To achieve standing under the UDRP, Complainant must present evidence of rights in a mark. Complainant can accomplish this pursuant to Policy ¶ 4(a)(i) by evidencing a USPTO trademark registration, or by demonstrating that the mark has acquired secondary meaning sufficient to confer common law rights. See Hiatt v. Pers. Fan & Official Site Builders : we build great sites, FA 881460 (Nat. Arb. Forum Feb. 21, 2007) (“Registration with a trademark authority is unnecessary under Policy ¶ 4(a)(i) in instances where a mark has gained secondary meaning through extensive commercial use and common law rights have been established ….”); see also Artistic Pursuit LLC v. calcuttawebdevelopers.com, FA 894477 (Nat. Arb. Forum Mar. 8, 2007) (finding that Policy ¶ 4(a)(i) does not require a trademark registration if a complainant can establish common law rights in its mark).
evidences its USPTO trademark application that is still pending. However, this application alone does not
establish rights in the ACCREDIDATION NOW mark pursuant to Policy ¶ 4(a)(i). See Wave
Indus., Inc. v. Angler Supply, FA 304784 (Nat. Arb. Forum Sept. 20,
2004) (finding that the complainant’s pending trademark applications did not
establish rights because “an application for [a] mark is not per se sufficient
to establish rights [in] a trademark for the purposes of the [Policy]”); see also
Therefore, Complainant must prove that the ACCREDIDATION NOW mark has acquired secondary meaning through use in commerce. Complainant states that it has used the mark in commerce since 2002, but does not provide any evidence of its use. The Panel is also unsure of what Complainant’s business is, and how the ACCREDIDATION NOW mark corresponds to that business. Complainant does state that it uses the <accredidationnow.com> domain name, but does not provide evidence of how it is used. Therefore, the Panel finds that the record is devoid of evidence that demonstrates that the ACCREDIDATION NOW mark has acquired secondary meaning. Accordingly, the Panel finds that Complainant has failed to establish sufficient rights in the ACCREDIDATION NOW mark pursuant to Policy ¶ 4(a)(i). See Molecular Nutrition, Inc. v. Network News & Publ’ns, FA 156715 (Nat. Arb. Forum June 24, 2003) (finding that the complainant failed to establish common law rights in its mark because mere assertions of such rights are insufficient without accompanying evidence to demonstrate that the public identifies the complainant’s mark exclusively or primarily with the complainant’s products); see also Hugo Daniel Barbaca Bejinha v. Whois Guard Protected, FA 836538 (Nat. Arb. Forum Dec. 28, 2006) (failing to find common law rights where the complainant provided little evidence showing the extent of its use of the mark over the three years that the complainant claimed to have been using the mark).
The Panel therefore finds that Complainant has failed to satisfy the requirements of Policy ¶ 4(a)(i).
Complainant must first make a prima facie case that Respondent lacks rights and legitimate interests in the disputed domain name under Policy ¶ 4(a)(ii), and then the burden shifts to Respondent to show it does have rights or legitimate interests. See Hanna-Barbera Prods., Inc. v. Entm’t Commentaries, FA 741828 (Nat. Arb. Forum Aug. 18, 2006) (holding that the complainant must first make a prima facie case that the respondent lacks rights and legitimate interests in the disputed domain name under UDRP ¶ 4(a)(ii) before the burden shifts to the respondent to show that it does have rights or legitimate interests in a domain name); see also AOL LLC v. Gerberg, FA 780200 (Nat. Arb. Forum Sept. 25, 2006) (“Complainant must first make a prima facie showing that Respondent does not have rights or legitimate interest in the subject domain names, which burden is light. If Complainant satisfies its burden, then the burden shifts to Respondent to show that it does have rights or legitimate interests in the subject domain names.”).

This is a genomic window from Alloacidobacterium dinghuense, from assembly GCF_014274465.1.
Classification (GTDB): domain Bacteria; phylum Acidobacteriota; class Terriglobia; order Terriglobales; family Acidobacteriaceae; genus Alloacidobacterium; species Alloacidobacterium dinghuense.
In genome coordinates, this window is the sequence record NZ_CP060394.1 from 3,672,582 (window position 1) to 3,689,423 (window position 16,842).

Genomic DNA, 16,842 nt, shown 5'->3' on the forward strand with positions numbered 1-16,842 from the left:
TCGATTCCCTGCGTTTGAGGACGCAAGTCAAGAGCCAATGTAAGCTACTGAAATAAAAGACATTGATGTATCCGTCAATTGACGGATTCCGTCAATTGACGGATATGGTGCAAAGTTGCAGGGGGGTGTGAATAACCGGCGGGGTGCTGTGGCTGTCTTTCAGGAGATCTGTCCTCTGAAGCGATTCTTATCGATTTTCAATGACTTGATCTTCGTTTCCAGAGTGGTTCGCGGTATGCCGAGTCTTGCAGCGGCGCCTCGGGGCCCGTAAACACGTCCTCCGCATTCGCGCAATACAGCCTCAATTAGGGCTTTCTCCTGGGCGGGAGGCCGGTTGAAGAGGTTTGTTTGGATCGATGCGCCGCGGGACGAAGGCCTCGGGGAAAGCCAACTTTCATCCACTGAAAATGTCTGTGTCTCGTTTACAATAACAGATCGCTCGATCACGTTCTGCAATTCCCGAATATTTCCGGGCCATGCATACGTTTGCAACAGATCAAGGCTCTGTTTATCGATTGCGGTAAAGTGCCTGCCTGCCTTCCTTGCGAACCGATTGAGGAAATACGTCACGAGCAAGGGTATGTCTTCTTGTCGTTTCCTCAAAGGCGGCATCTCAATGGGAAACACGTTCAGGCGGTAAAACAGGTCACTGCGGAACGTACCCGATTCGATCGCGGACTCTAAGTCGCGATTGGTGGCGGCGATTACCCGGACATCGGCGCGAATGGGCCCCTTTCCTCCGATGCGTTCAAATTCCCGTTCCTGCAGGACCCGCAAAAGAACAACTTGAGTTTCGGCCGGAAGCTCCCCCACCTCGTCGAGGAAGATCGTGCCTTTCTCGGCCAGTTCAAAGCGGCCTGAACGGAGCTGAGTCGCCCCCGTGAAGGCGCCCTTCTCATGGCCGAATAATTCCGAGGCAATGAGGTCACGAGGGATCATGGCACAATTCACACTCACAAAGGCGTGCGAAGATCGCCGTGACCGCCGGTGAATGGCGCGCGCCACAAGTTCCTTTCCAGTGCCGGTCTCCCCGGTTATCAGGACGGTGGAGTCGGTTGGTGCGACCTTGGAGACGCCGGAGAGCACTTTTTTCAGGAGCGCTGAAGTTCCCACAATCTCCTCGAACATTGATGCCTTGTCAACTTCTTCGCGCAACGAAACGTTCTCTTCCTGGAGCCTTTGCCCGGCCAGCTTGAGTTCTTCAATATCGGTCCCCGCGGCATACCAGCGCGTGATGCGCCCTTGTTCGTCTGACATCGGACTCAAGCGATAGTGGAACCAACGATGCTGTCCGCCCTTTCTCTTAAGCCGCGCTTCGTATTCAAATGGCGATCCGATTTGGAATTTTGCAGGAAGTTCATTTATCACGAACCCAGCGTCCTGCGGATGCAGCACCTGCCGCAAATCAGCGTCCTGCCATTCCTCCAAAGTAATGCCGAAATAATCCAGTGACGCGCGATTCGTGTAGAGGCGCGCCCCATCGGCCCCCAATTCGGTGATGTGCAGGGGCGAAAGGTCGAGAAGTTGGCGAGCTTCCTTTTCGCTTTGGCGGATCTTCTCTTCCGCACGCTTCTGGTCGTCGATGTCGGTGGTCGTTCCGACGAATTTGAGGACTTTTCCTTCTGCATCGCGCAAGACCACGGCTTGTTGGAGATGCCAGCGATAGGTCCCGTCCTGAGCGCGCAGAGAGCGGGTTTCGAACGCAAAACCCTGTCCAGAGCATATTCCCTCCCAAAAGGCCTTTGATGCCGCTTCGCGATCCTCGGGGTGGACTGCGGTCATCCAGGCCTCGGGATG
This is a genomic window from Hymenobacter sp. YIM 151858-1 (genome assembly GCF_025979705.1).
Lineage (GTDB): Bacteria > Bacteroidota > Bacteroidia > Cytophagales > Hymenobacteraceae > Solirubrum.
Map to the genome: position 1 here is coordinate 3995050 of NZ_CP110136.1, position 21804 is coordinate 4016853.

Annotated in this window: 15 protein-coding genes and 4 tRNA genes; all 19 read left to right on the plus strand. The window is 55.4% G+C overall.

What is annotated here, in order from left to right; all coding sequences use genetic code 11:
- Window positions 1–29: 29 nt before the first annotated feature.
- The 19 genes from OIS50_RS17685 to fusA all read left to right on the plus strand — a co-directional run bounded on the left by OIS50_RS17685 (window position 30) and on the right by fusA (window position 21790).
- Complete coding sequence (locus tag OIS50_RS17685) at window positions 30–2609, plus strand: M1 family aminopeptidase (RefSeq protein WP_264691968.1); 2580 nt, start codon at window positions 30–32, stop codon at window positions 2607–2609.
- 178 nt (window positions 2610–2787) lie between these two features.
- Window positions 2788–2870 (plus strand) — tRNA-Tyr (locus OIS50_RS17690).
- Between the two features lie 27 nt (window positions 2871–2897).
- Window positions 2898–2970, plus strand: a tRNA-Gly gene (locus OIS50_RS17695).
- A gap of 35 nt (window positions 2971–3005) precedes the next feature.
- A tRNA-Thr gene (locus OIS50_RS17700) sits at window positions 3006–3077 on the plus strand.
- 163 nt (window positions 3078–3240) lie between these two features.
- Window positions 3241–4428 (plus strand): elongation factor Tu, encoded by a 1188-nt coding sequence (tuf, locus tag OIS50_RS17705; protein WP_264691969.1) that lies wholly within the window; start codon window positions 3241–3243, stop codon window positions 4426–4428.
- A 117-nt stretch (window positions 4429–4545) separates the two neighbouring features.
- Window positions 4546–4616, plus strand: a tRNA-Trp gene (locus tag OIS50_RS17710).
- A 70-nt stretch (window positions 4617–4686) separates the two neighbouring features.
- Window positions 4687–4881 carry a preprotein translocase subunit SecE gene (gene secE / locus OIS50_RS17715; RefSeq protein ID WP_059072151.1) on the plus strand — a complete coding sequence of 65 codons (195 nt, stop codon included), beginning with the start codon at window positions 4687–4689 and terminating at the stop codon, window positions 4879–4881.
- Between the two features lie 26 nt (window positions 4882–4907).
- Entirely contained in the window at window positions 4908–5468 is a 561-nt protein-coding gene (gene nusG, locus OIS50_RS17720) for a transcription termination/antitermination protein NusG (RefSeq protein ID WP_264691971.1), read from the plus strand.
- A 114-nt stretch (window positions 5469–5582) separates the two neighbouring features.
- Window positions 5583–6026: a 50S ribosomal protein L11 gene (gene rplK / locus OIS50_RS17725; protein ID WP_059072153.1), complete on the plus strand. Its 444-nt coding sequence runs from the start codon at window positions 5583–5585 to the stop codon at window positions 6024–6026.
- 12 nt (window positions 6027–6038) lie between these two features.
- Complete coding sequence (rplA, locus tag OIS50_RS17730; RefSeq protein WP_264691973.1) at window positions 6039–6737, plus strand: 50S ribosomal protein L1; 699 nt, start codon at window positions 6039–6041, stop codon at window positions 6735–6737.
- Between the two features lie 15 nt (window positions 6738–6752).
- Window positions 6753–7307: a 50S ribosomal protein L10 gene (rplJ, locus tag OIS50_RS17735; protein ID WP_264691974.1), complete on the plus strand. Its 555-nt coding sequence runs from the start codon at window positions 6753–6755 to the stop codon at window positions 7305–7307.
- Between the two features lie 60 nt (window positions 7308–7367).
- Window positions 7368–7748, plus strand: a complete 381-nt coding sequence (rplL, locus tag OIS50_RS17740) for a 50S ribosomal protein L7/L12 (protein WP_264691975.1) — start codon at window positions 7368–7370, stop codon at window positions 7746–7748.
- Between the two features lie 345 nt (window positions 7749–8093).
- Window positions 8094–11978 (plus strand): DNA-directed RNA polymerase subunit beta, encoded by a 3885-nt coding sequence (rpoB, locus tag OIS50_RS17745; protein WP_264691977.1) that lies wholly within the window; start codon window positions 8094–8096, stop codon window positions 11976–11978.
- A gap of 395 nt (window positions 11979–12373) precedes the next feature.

According to Complainant, Respondent is using the disputed
domain name to “offer services that are confusingly similar to those services
offered by Complainant.” Complainant
later states, “[i]t is unclear whether or not Respondent is actually operating
the business described on its website.”
Complainant does not provide a screen printout of the disputed domain
name’s resolving website. In addition,
the WHOIS information identifies Respondent as “accredidation now,” and
Complainant has not provided any rebuttal evidence to demonstrate that
Respondent is not commonly known by the disputed domain name. In fact, Complainant makes no arguments with
respect to the Policy ¶ 4(c) elements.
Therefore, the Panel concludes that Complainant has failed to establish
a prima facie case that Respondent
lacks rights and legitimate interests pursuant to Policy ¶ 4(a)(ii). See VeriSign Inc. v. VeneSign
The Panel therefore finds that Policy ¶ 4(a)(ii) has not been satisfied.
In light of Complainant’s failure to satisfy Policy ¶¶ 4(a)(i) and (ii), the Panel in its discretion declines to analyze Policy ¶ 4(a)(iii). See Creative Curb v. Edgetec Int’l Pty. Ltd., FA 116765 (Nat. Arb. Forum Sept. 20, 2002) (finding that because the complainant must prove all three elements under the Policy, the complainant’s failure to prove one of the elements makes further inquiry into the remaining element unnecessary); see also ; see also Hugo Daniel Barbaca Bejinha v. Whois Guard Protected, FA 836538 (Nat. Arb. Forum Dec. 28, 2006) (deciding not to inquire into the respondent’s rights or legitimate interests or its registration and use in bad faith where the complainant could not satisfy the requirements of Policy ¶ 4(a)(i)).
Having failed to establish all three elements required under the ICANN Policy, the Panel concludes that relief shall be DENIED.
Accordingly, it is Ordered that the <accreditationnow.net> domain name remain with Respondent.
John J. Upchurch, Panelist
Dated: December 22, 2008
National Arbitration Forum